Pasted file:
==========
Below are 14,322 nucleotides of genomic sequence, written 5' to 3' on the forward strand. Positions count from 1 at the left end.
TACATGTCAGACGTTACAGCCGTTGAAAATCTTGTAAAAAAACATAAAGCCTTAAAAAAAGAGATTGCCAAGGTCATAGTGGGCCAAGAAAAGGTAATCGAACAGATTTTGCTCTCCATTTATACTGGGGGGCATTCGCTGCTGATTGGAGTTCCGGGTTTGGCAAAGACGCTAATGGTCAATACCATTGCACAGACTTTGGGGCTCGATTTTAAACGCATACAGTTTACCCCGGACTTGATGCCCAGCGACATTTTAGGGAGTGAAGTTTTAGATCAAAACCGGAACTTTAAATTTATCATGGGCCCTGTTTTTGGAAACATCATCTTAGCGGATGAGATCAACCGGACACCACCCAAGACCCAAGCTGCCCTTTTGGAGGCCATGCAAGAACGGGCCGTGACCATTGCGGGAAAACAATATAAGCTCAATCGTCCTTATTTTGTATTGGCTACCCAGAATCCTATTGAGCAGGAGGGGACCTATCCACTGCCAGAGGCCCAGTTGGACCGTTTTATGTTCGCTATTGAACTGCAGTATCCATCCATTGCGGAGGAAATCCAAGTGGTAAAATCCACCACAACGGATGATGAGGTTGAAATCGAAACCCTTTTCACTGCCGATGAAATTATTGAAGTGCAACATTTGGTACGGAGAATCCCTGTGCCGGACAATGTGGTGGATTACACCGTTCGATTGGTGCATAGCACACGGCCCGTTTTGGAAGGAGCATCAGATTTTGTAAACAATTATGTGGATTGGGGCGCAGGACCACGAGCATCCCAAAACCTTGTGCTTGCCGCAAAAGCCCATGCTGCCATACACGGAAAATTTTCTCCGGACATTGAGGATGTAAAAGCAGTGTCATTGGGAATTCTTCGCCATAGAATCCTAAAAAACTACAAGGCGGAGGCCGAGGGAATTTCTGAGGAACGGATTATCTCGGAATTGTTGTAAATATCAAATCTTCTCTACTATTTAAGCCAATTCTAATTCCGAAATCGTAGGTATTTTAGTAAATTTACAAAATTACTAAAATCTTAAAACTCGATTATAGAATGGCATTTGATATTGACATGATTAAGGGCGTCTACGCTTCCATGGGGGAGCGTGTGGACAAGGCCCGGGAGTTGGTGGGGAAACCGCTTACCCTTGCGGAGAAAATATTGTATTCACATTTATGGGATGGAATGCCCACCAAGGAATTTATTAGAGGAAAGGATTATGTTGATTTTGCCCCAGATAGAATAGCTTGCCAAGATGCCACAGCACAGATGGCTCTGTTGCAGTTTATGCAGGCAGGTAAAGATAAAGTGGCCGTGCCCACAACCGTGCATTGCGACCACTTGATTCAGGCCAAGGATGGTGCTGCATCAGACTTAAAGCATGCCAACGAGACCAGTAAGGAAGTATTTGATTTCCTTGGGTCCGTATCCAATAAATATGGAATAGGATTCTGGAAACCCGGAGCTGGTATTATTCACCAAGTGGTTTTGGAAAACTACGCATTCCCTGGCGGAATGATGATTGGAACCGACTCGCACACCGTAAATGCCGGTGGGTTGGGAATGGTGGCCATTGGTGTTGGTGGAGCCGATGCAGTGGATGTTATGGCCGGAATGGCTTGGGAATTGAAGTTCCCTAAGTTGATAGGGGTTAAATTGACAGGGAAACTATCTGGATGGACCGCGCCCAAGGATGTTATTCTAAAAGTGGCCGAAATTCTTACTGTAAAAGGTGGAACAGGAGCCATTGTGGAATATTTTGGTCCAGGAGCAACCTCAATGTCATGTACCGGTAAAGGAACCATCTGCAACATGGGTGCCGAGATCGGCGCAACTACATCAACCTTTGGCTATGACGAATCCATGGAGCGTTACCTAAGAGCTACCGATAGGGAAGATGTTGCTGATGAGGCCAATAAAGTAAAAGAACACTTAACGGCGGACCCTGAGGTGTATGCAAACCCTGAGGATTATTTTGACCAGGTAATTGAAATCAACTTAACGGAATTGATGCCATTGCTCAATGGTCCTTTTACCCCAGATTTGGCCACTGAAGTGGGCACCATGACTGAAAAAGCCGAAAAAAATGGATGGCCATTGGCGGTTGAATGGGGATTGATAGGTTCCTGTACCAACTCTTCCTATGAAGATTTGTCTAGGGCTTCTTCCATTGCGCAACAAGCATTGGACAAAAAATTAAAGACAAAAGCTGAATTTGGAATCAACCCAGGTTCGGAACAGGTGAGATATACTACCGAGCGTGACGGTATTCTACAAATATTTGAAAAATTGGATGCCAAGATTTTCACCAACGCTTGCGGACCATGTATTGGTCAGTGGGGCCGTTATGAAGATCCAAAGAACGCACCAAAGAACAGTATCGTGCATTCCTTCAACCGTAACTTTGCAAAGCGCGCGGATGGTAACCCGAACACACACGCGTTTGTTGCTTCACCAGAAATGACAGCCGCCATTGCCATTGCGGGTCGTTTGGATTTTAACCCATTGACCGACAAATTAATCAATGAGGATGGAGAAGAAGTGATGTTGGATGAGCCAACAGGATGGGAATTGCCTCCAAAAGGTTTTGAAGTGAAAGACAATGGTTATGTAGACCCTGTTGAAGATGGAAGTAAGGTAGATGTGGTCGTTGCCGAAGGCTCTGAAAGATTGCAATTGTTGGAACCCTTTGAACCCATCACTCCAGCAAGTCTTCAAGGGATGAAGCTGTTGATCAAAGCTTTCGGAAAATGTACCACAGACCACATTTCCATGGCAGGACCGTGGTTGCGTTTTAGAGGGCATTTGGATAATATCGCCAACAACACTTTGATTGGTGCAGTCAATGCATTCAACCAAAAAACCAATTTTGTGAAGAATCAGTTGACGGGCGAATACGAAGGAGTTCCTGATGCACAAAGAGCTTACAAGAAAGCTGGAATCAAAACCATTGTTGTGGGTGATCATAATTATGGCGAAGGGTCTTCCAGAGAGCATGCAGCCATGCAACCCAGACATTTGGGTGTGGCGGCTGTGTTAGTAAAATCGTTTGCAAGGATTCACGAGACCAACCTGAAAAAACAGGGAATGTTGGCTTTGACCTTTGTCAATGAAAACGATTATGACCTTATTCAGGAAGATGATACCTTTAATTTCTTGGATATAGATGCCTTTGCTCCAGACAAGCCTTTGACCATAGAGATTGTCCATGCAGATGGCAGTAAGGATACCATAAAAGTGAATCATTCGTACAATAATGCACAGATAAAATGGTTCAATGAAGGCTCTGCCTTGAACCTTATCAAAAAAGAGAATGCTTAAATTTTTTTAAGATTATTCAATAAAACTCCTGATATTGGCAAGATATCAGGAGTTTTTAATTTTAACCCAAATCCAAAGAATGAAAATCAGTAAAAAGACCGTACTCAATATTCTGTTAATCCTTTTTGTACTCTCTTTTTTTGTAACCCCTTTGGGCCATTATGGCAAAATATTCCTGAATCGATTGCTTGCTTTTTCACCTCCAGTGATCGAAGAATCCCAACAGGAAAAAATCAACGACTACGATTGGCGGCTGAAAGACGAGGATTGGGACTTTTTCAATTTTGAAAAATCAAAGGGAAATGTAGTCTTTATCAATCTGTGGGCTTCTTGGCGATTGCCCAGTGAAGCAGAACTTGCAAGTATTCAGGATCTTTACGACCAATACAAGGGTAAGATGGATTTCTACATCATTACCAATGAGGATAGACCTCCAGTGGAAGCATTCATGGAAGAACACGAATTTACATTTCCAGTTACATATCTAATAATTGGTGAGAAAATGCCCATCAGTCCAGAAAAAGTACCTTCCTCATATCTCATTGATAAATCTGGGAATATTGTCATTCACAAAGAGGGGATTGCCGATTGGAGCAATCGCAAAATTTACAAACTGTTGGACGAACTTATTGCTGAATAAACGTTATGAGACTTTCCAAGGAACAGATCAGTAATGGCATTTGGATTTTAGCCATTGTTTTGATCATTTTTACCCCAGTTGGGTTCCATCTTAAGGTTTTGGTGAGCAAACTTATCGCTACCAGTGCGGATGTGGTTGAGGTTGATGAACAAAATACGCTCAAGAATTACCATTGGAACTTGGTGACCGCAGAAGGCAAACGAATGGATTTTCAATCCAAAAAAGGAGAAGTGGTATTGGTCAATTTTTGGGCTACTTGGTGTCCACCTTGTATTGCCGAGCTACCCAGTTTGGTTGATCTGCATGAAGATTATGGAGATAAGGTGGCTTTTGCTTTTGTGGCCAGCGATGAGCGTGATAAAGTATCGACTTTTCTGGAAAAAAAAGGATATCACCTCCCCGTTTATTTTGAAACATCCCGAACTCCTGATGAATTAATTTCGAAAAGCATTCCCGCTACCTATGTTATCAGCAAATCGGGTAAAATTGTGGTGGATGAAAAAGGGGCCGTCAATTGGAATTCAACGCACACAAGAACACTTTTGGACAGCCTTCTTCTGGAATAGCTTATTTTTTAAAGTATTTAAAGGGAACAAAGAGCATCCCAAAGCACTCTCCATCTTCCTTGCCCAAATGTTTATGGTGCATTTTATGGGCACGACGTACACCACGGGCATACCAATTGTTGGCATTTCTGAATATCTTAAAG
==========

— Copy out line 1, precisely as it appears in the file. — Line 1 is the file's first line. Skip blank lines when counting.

Below are 14,322 nucleotides of genomic sequence, written 5' to 3' on the forward strand. Positions count from 1 at the left end.